SYRACUSE — CenterState CEO, the area’s major business and economic-development group, says it will relocate to the Pike Block project in downtown Syracuse by late summer.
The group, which has more than 2,000 members, is currently housed at the former Greater Syracuse Chamber of Commerce building at 572 S. Salina St. The chamber and the Metropolitan Development Association of Syracuse and Central New York (MDA) merged to form CenterState CEO in 2010.
“We’ve been contemplating the possibility of relocating since we merged the two organizations,” CenterState CEO President Robert Simpson says. “We knew that we had more space than we needed in that building. It’s been on our radar screen.”
The 130,000-square-foot Pike Block project involves four adjacent structures: the Chamberlin Building, Witherill Building, Wilson Building, and Bond Building. The $25 million development is located at the corner of South Salina and West Fayette streets.
VIP Development Associates, the development arm of VIP Structures of Syracuse, is Pike Block’s developer. The company is transforming the buildings into a combination of apartments, offices, and ground-floor retail space. Work began in 2011.
CenterState CEO was able to start working more aggressively toward a move when it started seeing interest in the former chamber building. The group spoke with several interested buyers and the South Salina Street building is now under contract for sale, Simpson says.
The organization hasn’t disclosed the buyer yet, but Simpson says that will happen in the next few weeks.
When it came time to find a new home, there was no shortage of options. CenterState CEO considered sites including the Merchant Commons project at 220 S. Warren St. and the Onondaga Tower, the former HSBC building, at 125 E. Jefferson St., Simpson says.
But Pike Block is at the historic heart of downtown Syracuse and developers have spoken of it as an effort to extend the success of Armory Square into a new area of the city.
“At the end of the day, this project, it met our needs from a size standpoint and I think speaks to what we stand for as an organization,” Simpson says. “I think it was really important to us as we thought about making a move to be part of a project that was part of the renaissance of the city and in our downtown area in particular.”
The project takes advantage of the New York State Historic Rehabilitation Tax Credit, which CenterState CEO pushed for strongly, he adds. Beyond that, the group has a long history with the Pike Block buildings.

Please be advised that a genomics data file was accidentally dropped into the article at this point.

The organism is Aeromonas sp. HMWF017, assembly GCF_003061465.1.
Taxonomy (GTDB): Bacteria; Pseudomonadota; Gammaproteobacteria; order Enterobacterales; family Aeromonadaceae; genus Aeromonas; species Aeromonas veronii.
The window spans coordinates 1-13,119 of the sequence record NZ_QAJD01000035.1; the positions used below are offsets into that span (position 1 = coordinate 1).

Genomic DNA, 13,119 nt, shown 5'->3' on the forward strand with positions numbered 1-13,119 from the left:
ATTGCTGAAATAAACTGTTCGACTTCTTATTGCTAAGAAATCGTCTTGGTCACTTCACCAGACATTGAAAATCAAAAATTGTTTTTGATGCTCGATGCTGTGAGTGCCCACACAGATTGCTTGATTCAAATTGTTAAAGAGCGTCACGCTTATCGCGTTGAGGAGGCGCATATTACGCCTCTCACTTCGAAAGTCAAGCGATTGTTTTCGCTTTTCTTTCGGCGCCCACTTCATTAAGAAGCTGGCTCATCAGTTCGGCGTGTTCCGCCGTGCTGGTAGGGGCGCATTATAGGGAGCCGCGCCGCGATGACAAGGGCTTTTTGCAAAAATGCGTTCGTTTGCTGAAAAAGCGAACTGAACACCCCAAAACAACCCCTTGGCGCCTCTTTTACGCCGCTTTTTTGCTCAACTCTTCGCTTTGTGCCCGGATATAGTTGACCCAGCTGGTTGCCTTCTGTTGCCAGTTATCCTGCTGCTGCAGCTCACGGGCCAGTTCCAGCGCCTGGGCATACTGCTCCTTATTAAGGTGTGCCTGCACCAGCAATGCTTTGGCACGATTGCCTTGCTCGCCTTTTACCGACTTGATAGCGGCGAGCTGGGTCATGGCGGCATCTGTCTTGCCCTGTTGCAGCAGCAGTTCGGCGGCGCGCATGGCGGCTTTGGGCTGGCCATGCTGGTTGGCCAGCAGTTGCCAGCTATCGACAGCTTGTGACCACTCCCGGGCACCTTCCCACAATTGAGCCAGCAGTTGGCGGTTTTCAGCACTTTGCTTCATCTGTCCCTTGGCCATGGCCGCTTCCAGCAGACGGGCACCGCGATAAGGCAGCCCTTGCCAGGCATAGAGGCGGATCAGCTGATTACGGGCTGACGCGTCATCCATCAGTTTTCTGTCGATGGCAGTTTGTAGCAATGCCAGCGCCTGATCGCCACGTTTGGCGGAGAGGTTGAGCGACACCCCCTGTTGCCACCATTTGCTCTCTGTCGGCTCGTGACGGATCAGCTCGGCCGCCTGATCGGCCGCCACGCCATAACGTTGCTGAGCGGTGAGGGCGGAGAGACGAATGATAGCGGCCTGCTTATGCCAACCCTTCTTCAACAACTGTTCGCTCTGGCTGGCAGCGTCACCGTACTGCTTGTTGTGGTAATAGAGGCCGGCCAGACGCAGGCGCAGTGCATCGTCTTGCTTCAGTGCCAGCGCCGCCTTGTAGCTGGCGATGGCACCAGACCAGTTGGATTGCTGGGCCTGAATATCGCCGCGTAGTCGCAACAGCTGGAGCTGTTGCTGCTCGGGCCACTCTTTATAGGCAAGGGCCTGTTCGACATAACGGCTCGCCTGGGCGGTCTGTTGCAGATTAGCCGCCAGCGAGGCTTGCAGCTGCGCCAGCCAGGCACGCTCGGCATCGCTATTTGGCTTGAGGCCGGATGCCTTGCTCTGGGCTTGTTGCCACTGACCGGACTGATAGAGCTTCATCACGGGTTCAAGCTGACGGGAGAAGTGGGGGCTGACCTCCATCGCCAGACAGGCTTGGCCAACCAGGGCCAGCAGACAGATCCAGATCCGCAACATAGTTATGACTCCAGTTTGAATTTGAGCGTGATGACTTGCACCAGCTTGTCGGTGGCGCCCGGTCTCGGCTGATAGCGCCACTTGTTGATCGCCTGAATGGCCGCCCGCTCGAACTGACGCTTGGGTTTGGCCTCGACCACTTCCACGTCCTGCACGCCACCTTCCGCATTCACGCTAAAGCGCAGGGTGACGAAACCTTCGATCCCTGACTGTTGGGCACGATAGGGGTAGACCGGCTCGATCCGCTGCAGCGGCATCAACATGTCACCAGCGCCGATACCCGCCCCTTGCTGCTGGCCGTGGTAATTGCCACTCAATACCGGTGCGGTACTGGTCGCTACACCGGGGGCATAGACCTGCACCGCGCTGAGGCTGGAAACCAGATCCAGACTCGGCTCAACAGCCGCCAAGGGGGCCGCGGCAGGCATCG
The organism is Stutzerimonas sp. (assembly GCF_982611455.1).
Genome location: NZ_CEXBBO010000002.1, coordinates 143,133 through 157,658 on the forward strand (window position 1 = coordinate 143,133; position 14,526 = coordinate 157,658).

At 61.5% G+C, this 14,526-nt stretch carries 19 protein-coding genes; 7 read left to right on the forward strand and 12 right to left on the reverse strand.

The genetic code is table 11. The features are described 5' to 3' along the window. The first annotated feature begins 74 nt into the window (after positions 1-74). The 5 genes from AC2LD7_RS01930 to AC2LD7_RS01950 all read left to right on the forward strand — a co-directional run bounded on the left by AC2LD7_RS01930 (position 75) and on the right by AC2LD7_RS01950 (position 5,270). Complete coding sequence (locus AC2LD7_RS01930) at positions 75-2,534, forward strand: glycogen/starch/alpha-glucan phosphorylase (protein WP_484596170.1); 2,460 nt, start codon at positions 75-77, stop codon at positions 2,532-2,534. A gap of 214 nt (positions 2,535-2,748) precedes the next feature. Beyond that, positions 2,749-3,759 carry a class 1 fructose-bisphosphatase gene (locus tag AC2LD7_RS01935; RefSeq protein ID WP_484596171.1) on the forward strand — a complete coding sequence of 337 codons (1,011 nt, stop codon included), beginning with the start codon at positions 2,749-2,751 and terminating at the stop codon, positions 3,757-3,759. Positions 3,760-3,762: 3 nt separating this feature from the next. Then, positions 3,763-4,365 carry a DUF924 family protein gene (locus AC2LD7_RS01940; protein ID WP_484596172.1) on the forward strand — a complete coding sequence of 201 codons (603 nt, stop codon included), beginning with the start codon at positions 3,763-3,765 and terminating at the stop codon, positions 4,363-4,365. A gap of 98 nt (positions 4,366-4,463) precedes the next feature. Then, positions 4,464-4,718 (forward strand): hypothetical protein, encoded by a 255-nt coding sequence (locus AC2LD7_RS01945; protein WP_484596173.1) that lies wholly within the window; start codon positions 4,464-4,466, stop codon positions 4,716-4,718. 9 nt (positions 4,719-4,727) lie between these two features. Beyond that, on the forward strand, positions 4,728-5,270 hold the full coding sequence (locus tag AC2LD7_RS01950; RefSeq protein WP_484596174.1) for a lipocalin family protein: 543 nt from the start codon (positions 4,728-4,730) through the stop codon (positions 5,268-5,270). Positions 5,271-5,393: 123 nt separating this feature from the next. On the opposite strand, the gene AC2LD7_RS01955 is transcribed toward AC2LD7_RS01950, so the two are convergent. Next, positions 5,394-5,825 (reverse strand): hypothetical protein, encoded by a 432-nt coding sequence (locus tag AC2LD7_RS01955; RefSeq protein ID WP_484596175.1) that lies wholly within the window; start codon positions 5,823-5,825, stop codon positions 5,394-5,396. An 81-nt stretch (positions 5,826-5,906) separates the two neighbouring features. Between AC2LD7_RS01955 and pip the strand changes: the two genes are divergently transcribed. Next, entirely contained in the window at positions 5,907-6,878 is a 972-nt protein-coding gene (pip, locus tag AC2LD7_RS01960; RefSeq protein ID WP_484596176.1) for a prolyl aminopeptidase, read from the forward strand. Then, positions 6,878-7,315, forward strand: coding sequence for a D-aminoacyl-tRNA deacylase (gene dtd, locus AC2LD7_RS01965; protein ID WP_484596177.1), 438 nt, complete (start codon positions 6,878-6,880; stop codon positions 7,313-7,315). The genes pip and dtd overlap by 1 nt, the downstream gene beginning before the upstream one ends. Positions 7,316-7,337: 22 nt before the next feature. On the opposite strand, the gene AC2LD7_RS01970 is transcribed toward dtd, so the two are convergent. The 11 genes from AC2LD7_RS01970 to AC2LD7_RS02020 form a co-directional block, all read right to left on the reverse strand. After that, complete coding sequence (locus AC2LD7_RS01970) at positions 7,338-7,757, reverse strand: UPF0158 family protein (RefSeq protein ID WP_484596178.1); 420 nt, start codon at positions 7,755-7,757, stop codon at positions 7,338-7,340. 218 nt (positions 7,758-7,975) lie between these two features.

The project itself began in 2005 when Adapt CNY, Inc., a nonprofit entity spun out of the 40 Below young professionals organization, secured control of the Wilson Building from the city of Syracuse. Adapt CNY eventually raised more than $1 million toward redevelopment. 40 Below is now sponsored by CenterState CEO.
The former MDA eventually acquired three of the Pike Block buildings, packaged the properties together, and negotiated the redevelopment as one project.
CenterState CEO will serve as an anchor tenant at Pike Block and occupy 12,000 square feet on the second floor of the Witherill Building and the first floor of the Chamberlin Building. The first floor space will be a reception area and include information for visitors.
CenterState CEO affiliates, including the Syracuse Convention and Visitors Bureau, the Downtown Committee of Syracuse, and Benefit Specialists of New York, will also relocate to Pike Block.
The MDA-chamber merger left CenterState CEO with 21,000 square feet of space at the former chamber building, which is more than it needs, the group said. Office areas are divided tightly and the space includes several large common areas the chamber used in the past for events.
CenterState CEO has been holding most of those functions at member businesses in recent years, Simpson says. It’s a move that allows local companies to showcase their work.
“We were hearing more and more from folks that they wanted to do that,” he says.
CenterState CEO employs about 70 people. All of the organization’s staff members, except those at the Syracuse Tech Garden, will be housed at Pike Block after the move.
VIP announced Pike Block’s first retail tenant, Tim Hortons Cafe & Bake Shop, earlier this month.
“We were not in the market for office tenants,” VIP Chairman and CEO David Nutting says. “We want the lights to be on. At 11 o’clock, we want the lights to be burning.”
But if there is one office tenant VIP would want for Pike Block, it would be CenterState CEO, he adds. Given the group’s history with the project and its role in downtown’s redevelopment, it’s a great fit, he says.
CenterState CEO is taking some space originally meant for residential units, Nutting says. The finished project will now have 68 apartments instead of 78. Between Tim Horton’s and CenterState CEO’s ground-floor space, about 20 percent of the development’s 25,000-square-foot retail area is spoken for, he adds.
VIP is in close to signing a lease with another tenant for 7,000 square feet and is in talks with four or five others, Nutting says. The company expects to wrap up all of the work on the project by the end of September.
Pike Block is set to host the Downtown Living Tour in May so much of the residential areas will be finished by then, he says.
VIP has the rights to the building adjacent to Pike Block to the south and expects to redevelop that structure next, Nutting adds.
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